Harris Releases “Everything We’ve Been Looking For” Mental Health Plan, Advocate Says. White House Planning December Summit To Discuss Its Agenda

official campaign photo

(11-29-19) The White House will be hosting a summit on Transforming Mental Health Treatment to Combat Homelessness, Violence and Substance Abuse on December 19th.  I will be attending and will report about the Trump Administration’s plan.

Several 2020 presidential candidates are releasing proposals about mental health care. Democratic Senator Kamala Harris (Ca.) posted her goals this week.

D. J. Jaffe, who frequently testifies before Congress and critiques federal policy and agencies in his book, Insane Consequences: How The Mental Health Industry Fails The Mentally Ill, reacted with this email comment:

“Wow! Kamala Harris announces Mental Health Plan with everything we’ve been looking for to help seriously mentally ill: Parity, End IMD Exclusion, more hospital beds, Fund AOT, Fix HIPAA, Focus research on SMI, end solitary, increase workforce, Reclassify schiz, fund clubhouses CIT housing & more! I don’t endorse specific candidates but I sure endorse this plan!”

If you know of another candidate’s plan that you like, please let me know on Facebook.  You can react to Candidate Kamala Harris’ plan by commenting on Facebook or Twitter. I’m told both accounts are monitored by her campaign staff.

KAMALA’S PLAN TO ADDRESS THE MENTAL HEALTH CARE CRISIS AND PROVIDE MENTAL HEALTH CARE ON DEMAND | FULL POLICY

Our country is in a mental health care crisis. Over 45 million adults—nearly 20% of all U.S. adults—experienced mental illness in 2017Suicide is on the rise, increasing 30% or higher in 25 states from 1999 to 2016. As natural catastrophes and man-made traumatic events like shootings devastate our communities, post-traumatic reactions in children and adults follow.

Yet even as nearly 60% of Americans seek mental health services for themselves or loved ones, more than half of the adults with mental illness—nearly 27 million—did not receive treatment in 2017.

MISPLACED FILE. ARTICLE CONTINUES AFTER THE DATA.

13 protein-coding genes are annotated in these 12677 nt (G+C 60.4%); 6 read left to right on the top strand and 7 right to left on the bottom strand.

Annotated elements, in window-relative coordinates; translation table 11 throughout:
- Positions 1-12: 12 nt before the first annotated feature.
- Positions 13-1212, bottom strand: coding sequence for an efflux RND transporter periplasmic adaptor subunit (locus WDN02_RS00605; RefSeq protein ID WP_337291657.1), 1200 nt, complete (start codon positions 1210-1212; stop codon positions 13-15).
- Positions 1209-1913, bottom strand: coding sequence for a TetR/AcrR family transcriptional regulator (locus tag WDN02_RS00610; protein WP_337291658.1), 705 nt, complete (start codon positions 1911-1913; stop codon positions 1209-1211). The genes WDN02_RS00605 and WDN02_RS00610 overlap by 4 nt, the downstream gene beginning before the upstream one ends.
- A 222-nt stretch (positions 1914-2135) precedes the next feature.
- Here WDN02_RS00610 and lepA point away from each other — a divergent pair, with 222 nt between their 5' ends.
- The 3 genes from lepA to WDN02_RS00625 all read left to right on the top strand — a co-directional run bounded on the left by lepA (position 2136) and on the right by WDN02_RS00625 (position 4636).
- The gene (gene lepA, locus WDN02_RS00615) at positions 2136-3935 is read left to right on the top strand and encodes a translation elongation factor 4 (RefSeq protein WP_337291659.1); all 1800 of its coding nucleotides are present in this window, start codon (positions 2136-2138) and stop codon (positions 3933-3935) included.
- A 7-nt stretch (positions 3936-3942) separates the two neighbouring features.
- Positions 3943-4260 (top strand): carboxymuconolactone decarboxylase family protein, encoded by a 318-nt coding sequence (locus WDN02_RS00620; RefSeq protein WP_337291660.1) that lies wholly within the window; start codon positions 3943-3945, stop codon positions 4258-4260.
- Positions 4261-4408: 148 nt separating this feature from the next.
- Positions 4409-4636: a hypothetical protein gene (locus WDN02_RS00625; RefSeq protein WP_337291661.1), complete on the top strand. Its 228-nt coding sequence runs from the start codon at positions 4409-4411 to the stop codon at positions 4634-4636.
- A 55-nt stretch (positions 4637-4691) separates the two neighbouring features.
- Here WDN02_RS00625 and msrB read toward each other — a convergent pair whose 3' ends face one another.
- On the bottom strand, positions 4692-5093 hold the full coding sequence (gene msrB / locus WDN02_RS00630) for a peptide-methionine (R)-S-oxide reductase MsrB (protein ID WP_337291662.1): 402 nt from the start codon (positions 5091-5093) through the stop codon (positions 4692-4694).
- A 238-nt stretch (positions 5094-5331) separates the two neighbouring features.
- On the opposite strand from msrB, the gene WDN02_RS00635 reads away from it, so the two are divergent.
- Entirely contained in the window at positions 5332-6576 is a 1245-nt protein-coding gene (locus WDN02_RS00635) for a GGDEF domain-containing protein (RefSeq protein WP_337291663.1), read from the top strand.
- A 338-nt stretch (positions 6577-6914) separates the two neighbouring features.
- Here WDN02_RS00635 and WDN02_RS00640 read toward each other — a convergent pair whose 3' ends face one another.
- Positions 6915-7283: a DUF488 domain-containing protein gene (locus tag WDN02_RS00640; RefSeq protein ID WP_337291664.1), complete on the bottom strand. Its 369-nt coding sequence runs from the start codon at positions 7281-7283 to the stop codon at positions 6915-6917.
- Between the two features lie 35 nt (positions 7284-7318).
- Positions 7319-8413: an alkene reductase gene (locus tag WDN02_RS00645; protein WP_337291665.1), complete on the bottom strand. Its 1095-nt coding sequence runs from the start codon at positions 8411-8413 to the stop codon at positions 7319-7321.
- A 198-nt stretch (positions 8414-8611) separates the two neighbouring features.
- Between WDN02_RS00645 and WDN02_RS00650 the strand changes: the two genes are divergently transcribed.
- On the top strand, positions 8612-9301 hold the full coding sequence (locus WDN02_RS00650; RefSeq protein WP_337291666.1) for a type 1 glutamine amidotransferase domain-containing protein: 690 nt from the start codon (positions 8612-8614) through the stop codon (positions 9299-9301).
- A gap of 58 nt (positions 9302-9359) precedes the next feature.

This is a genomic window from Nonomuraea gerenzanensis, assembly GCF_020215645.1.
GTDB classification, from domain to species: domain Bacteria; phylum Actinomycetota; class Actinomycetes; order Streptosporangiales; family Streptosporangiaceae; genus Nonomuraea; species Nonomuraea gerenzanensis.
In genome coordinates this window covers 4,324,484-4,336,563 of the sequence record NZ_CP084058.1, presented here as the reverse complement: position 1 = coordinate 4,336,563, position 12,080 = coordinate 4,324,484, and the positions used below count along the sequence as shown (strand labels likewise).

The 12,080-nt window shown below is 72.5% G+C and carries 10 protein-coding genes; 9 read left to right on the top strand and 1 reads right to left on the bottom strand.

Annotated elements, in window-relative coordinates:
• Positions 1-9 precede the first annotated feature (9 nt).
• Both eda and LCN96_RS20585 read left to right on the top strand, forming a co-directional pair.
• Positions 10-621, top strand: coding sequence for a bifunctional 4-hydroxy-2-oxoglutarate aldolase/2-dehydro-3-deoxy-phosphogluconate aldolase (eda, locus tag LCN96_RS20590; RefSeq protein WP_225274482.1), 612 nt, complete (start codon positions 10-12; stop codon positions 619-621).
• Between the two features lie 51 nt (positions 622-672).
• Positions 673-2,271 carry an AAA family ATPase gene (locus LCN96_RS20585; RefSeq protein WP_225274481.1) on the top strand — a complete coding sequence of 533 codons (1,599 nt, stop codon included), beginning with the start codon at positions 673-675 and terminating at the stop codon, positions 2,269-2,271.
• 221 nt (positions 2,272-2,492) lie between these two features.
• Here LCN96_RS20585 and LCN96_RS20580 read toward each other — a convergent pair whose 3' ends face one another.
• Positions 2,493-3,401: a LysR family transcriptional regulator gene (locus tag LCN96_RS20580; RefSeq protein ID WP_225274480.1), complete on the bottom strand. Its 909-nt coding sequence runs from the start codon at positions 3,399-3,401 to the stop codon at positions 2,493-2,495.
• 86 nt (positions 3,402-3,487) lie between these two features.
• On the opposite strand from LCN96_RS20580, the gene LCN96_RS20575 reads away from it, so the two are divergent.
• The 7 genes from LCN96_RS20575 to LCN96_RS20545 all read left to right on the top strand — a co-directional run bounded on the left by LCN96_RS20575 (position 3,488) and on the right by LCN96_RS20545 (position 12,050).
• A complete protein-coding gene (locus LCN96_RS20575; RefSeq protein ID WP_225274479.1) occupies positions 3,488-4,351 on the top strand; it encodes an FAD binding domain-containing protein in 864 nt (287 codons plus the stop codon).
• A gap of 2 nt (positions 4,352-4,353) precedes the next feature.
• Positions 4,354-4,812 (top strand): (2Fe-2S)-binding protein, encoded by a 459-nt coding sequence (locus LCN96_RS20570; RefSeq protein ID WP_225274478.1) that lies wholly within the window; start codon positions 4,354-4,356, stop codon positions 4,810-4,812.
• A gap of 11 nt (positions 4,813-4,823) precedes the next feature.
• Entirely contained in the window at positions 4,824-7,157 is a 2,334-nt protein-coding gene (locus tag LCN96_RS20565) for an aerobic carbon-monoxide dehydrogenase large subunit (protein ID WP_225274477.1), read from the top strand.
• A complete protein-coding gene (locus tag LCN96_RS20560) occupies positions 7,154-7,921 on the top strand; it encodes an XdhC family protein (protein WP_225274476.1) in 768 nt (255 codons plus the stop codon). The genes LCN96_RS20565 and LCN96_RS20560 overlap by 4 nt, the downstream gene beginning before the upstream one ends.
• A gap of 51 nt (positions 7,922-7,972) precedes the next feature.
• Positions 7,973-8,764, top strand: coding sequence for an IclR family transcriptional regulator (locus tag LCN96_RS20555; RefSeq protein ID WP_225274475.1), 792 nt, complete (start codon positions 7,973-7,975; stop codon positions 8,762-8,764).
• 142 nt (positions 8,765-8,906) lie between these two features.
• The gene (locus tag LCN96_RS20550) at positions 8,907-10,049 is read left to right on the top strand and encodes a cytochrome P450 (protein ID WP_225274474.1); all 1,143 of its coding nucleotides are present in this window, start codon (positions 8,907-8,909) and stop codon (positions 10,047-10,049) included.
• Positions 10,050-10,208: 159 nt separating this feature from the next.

In 2020, mental health care justice is on the ballot.

We need to act. As president, Kamala will make sure we deliver mental health on demand—that is, she will provide services to all Americans who need it, whenever they need it, and wherever they need it.

  • She’ll cover mental health on demand via telemedicine through her Medicare for All plan, providing direct access to mental health care professionals—with no deductibles and no copays.
  • She’ll double the number of treatment beds nationwide, prioritizing states with shortages including Iowa, Nevada, South Carolina, and Michigan, so persons with mental illness can receive the high levels of care they need.
  • As we improve mental health services across the country, she’ll make sure we meet the unique needs of vulnerable populations, including our veterans and our children. For example, she’ll double DoD and VA research dollars to address and treat PTSD, military sexual trauma, and traumatic brain injury.
  • And Kamala knows that children’s earliest life experiences, from poverty to exposure to violence and other trauma, have profound effects on their brain development and long-term health and safety, and that early intervention is key to ensuring that every child has the opportunity to develop to their full potential and become resilient when traumatic events strike. That’s why she’ll fight for evidence-based screenings for childhood trauma to diagnose and treat mental illness as early as possible.
HERE’S HOW SHE’LL DO IT:

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“Two months in jail and put back out the streets.  At least he was fed at the jail.”

Photo by Dev Asangbam

(11-25-19) Anyone who advocates for persons with mental illnesses quickly begins receiving emails and telephone calls from desperate families seeking help. In Montana, those pleas end up being directed to Dr. Gary Mihelish, a recipient of the highest award given by the National Alliance on Mental Illness -its’ Distinguished Service Award.  I am posting this recent exchange between Dr. Mihelish and a Montana family NOT because it is extraordinary but because it is so common. 

11-14-19
Hi Gary,
I thought I’d give you a quick update about my brother who is in jail.

The Center for Mental Health said they are willing to work with him but all we got back from them is a big stack of paper work to fill out. Upon seeing the papers and remembering that they basically fired my brother as a client several years ago (I’m not saying it was unwarranted-but that he’s been with them before) we called Aware. (A mental health provider.) The woman there was very nice and helpful and she is going to try to get my brother to consent to work with them. It sounds as if they have great resources and at the very least if they could help with the payee work then my mom wouldn’t have to be the one giving him money.

We are crying tears of joy because someone offered us a ray of hope by saying they are willing to help and to not give up on my brother. You can’t believe how important and how good it feels just to have someone say they are willing to help and to tell us don’t give up.
As it stands now Aware is going to try to get my brother to agree to work with them. It’s the first sign that something may get done.

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“I’ll Do It” Spirit Cited At Advocate’s Memorial, Challenging Others To Serve Their Communities

 

(11-22-19) A close friend of long-time mental health advocate Betsy Greer urged those attending her memorial service yesterday to adopt Betsy’s “I’ll Do It” mantra.